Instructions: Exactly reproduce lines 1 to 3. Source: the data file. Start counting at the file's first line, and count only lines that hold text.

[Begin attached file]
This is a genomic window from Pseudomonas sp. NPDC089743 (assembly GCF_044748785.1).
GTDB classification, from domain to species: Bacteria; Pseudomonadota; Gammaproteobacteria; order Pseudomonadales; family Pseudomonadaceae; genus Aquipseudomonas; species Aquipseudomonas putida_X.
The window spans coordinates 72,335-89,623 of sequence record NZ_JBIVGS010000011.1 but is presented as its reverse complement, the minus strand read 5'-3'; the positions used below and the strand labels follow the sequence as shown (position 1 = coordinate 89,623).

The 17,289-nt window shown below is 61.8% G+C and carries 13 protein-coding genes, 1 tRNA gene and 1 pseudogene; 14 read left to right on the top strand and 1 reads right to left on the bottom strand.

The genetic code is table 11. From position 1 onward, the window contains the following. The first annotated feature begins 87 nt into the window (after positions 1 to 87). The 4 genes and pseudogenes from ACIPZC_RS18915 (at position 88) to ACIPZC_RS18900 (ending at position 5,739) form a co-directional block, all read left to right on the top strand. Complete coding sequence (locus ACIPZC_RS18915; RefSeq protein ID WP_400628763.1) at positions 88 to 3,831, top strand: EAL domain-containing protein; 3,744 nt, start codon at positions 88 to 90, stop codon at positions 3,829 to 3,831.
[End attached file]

This is a genomic window from Pseudomonas sp. NPDC089743 (assembly GCF_044748785.1).
GTDB classification, from domain to species: Bacteria; Pseudomonadota; Gammaproteobacteria; order Pseudomonadales; family Pseudomonadaceae; genus Aquipseudomonas; species Aquipseudomonas putida_X.
The window spans coordinates 72,335-89,623 of sequence record NZ_JBIVGS010000011.1 but is presented as its reverse complement, the minus strand read 5'-3'; the positions used below and the strand labels follow the sequence as shown (position 1 = coordinate 89,623).